Online company: Greensand - are you prepared to deal with the potassium permanganate regeneration?

pH: At this point, I would just continue to monitor for a while.

    Bookmark   March 18, 2013 at 11:01AM
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Culligan says the H.E. is $1500 more and not necessary because the aeration isnt needed being that there is no consistent odor (i may have missed a few things he was telling me). He says the Medallist Plus will work for my situation. They use Birm as the media on top of some underbedding.

He tells me the media will need to be changed every so often and he is willing to do it but that is costly and suggests I do it myself. He can sell me the Birm or I can get it just about anywhere.

I am leaning towards Culligan rather than dealing with ordering online, finding someone to install and working with permanganate. But if something sounds suspect, I will do it myself.

Culligan also has 100% satisfaction guarantee (for what that is worth).


    Bookmark   March 19, 2013 at 11:49AM
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You don't have to have odor in order to need aeration. You need significant dissolved oxygen in your water in order for birm to work. Since you have well water, it is not that likely you have enough. If he hasn't tested for dissolved oxygen, he has no way of knowing whether aeration is necessary or not. Sounds to me like he is typical Culligan guy - lots of sales training, nearly zero technical education.

This post was edited by aliceinwonderland_id on Tue, Mar 19, 13 at 12:37

    Bookmark   March 19, 2013 at 12:31PM
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Ok this is becoming daunting. I feel like Im dealing with used car salesman. After further researching Birm the Culligan guy is out. I agree with your assessment. So I went back to the online person I was dealing with and noticed their greensand system did not have a holding tank for the potassium permanganate. So I emailed them and their response was:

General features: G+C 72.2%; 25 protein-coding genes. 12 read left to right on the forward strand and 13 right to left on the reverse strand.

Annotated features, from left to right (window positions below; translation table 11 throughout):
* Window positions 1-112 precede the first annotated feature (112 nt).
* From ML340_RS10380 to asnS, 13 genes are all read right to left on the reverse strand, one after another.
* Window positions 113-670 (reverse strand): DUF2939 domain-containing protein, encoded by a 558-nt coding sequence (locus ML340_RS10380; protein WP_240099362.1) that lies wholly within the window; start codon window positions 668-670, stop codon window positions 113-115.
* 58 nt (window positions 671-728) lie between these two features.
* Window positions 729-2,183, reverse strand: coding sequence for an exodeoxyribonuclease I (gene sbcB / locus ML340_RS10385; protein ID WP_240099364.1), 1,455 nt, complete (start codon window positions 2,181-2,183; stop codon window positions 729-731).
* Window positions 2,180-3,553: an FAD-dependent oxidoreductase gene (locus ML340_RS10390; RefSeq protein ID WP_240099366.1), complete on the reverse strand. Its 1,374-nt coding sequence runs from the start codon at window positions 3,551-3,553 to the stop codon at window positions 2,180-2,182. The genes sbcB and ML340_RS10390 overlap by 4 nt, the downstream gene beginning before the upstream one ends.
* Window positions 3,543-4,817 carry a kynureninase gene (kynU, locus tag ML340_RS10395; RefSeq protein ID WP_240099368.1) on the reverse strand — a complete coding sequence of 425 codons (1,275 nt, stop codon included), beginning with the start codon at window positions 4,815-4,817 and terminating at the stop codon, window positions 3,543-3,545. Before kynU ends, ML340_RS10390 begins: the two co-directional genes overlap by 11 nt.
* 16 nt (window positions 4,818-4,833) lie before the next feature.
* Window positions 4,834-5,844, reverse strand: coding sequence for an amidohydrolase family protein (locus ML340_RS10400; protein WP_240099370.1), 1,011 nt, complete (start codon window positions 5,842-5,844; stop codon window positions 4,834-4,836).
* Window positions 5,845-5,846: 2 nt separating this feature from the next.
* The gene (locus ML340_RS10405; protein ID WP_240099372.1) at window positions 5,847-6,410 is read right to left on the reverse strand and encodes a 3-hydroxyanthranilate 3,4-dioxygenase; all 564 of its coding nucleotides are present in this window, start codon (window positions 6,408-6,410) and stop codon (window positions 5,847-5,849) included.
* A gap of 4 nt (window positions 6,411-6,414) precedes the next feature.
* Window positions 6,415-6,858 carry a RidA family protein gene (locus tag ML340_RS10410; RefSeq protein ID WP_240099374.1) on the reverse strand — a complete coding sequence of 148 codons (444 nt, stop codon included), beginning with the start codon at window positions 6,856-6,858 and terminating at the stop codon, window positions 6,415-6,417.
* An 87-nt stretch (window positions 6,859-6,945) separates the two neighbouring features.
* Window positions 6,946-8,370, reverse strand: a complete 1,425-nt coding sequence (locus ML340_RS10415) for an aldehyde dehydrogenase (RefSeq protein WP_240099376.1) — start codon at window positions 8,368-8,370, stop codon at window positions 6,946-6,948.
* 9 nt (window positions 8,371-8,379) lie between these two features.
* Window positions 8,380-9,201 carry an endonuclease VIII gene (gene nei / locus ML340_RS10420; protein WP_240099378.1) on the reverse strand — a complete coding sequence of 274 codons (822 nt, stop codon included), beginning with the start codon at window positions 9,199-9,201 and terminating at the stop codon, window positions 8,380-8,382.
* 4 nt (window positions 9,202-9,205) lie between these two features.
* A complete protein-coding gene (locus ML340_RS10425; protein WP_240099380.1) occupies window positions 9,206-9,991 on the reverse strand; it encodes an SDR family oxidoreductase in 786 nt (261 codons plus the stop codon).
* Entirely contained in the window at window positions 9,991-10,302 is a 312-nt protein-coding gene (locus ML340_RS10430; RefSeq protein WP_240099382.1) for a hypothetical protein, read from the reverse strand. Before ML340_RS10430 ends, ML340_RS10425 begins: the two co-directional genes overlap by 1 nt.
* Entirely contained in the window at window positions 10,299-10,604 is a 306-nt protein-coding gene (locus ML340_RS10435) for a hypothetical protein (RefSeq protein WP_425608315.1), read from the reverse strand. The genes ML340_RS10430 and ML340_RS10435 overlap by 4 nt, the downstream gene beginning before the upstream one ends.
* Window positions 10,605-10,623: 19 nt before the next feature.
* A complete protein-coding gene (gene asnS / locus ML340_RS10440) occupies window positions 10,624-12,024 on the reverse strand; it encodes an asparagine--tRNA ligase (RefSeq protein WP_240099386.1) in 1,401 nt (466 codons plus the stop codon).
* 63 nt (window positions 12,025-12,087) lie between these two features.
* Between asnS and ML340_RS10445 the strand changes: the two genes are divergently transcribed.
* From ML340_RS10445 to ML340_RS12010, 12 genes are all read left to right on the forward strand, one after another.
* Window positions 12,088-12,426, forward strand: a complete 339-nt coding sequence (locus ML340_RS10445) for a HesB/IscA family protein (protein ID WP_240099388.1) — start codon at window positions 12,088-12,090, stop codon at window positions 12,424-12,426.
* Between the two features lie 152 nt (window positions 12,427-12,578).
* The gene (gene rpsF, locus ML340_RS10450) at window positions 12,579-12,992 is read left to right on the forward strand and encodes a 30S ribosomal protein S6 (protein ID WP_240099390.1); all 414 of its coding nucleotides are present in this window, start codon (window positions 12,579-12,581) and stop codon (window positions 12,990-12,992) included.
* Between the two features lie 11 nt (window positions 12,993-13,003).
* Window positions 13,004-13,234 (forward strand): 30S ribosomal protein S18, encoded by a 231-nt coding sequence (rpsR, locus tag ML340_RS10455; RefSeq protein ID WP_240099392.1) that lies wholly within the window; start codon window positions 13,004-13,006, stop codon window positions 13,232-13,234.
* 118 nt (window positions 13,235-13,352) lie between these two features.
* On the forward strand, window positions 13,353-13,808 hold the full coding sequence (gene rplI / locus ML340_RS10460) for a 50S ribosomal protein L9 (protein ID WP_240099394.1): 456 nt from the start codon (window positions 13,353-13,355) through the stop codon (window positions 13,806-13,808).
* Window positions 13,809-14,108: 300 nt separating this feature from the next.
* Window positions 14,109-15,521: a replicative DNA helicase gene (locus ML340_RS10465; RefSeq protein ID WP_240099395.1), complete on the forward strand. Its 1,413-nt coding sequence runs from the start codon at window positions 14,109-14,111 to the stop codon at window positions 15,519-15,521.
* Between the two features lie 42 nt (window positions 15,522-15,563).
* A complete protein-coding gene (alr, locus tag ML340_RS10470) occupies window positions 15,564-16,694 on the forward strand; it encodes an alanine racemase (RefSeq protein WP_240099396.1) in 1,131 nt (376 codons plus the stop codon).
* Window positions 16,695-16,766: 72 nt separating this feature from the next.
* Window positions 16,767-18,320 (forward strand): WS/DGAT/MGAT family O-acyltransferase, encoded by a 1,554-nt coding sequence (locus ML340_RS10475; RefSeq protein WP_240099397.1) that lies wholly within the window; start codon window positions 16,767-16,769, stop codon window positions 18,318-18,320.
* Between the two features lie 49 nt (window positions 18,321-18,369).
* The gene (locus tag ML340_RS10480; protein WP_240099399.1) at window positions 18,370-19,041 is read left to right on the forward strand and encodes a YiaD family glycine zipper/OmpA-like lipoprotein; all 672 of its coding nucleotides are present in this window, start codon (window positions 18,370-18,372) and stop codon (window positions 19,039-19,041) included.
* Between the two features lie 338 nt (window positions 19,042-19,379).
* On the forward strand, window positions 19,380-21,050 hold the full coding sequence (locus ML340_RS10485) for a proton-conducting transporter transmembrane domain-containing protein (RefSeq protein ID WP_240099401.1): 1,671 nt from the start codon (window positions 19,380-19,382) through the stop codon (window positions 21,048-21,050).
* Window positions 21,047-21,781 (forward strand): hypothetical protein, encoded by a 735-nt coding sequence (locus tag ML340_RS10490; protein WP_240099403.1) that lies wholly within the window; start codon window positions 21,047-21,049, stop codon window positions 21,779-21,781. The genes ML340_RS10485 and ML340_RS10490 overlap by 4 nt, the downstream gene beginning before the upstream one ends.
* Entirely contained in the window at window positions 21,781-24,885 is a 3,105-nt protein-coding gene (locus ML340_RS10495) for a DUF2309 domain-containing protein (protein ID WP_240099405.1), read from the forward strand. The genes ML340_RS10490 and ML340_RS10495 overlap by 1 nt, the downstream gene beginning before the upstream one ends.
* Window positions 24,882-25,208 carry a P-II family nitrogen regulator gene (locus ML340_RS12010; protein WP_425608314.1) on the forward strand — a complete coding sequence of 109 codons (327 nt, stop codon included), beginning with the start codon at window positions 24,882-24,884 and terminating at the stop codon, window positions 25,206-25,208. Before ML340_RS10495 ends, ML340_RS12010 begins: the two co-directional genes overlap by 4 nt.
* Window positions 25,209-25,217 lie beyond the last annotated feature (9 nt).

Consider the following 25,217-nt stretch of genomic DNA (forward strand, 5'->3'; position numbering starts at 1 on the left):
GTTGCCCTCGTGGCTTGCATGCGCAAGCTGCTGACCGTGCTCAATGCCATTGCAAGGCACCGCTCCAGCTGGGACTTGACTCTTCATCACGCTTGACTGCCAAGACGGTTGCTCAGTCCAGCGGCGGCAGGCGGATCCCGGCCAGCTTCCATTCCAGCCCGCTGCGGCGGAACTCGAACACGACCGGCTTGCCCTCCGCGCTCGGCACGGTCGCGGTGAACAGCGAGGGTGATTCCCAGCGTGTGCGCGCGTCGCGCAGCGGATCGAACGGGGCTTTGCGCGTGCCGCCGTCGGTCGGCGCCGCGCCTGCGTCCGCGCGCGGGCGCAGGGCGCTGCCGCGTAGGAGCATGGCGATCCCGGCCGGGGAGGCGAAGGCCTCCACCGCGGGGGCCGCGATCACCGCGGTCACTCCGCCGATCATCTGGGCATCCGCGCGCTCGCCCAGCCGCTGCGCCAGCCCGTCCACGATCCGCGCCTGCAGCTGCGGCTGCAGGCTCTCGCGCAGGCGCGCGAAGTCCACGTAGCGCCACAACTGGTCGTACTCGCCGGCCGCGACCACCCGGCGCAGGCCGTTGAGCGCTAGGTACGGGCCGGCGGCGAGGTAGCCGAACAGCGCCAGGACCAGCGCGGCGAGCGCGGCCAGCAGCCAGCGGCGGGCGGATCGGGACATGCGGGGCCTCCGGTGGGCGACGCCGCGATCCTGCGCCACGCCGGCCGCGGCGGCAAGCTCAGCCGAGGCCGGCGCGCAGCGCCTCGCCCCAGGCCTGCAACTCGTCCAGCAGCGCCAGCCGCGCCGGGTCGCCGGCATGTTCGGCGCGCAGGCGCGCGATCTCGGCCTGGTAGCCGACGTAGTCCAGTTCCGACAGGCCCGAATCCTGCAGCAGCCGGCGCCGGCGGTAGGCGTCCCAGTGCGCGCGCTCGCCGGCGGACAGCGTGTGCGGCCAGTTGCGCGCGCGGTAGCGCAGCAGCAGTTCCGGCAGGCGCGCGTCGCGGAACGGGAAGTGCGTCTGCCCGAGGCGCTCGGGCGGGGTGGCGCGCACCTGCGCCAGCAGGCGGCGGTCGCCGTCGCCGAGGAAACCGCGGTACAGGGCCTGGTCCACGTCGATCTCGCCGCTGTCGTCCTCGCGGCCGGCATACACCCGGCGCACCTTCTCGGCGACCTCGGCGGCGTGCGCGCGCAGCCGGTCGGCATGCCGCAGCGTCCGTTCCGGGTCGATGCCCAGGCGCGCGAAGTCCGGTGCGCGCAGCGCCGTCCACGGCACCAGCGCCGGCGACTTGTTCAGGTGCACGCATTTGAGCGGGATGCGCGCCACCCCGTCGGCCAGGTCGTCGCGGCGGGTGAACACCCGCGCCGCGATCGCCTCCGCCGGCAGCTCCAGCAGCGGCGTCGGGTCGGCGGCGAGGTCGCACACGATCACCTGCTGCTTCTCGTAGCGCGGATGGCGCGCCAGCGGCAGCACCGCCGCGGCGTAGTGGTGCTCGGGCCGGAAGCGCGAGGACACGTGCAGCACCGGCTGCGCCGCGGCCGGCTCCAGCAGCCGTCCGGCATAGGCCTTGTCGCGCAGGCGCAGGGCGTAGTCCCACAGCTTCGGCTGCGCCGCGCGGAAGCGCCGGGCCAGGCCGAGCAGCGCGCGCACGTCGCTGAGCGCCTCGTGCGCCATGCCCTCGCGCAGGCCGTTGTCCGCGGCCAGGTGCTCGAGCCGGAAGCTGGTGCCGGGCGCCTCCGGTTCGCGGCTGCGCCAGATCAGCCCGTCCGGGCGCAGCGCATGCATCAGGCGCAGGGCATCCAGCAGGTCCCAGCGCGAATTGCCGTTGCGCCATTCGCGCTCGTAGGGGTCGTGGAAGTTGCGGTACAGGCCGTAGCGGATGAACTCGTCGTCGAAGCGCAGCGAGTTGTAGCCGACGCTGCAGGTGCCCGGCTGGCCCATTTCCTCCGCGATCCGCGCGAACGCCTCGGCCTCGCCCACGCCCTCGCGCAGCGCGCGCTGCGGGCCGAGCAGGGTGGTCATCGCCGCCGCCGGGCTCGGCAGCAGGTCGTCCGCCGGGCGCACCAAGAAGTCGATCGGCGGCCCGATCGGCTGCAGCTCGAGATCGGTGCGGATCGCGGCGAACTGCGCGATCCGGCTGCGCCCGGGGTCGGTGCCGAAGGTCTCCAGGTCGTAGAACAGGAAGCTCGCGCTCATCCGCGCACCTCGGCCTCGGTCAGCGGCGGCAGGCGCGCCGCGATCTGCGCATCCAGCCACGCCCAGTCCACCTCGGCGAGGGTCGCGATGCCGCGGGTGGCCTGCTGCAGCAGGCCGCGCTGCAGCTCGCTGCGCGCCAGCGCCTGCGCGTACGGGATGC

Our Greensand Plus filters use air vs potassium permanganate to re-oxidize the media. The control is already set up to do that. We even program it

Is this possible? It sounds suspect so now Im researching Terminox. Budgetwater wants to sell me an Iron Filter for the iron and manganese and a Chemical Feed pump system that will kill any bacteria and raise the pH. Im not sure if I need the feed pump since my pH is testing at 7.0 rather than the labs lower results. Also, I have not seen any bacteria indicators in the toilet but have not had any tests run.

Any thoughts on Terminox. Do you think Pyrolox of Filox would be better? Iam having a hard time understanding the backwash flow rate and why it matters.

    Bookmark   March 20, 2013 at 10:56AM
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Perhaps whomever emailed you was confused. There are systems that use aeration followed by filtration. Greensand, however, needs to be regenerated with either chlorine or pot-perm.

Terminox, Pyrolox, Filox are all similar. The real difference is backwash required.

Why does backwash flow rate matter?
As water flows through your iron filter, particulate iron builds up in the media bed. Periodically, those particles need to be removed from the bed. If they are not removed, the bed plugs and becomes useless. Removal is accomplished by reversing the flow through the media bed so that the water goes from the bottom to the top. In order to get a good rinse, the individual pieces that make up the bed need to be lifted and separated so that the iron oxide sitting in the bed can flow between and then out the top. The media is heavy. A certain amount of flow is necessary to lift the heavy particles and expand the bed adequately. The heavier the media, the more flow is required to lift it. This is why each type of media requires a different backwash flow rate.

    Bookmark   March 20, 2013 at 1:19PM
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The intenet salesman for greensand explaind further:
Using air to re-oxidize the media is not a new idea. Basically we use a water softener control and then put a one-way check valve on the brine line so that we can draw air into the media (which then rinses it out) with nothing coming back out of this line. Simple yet effective.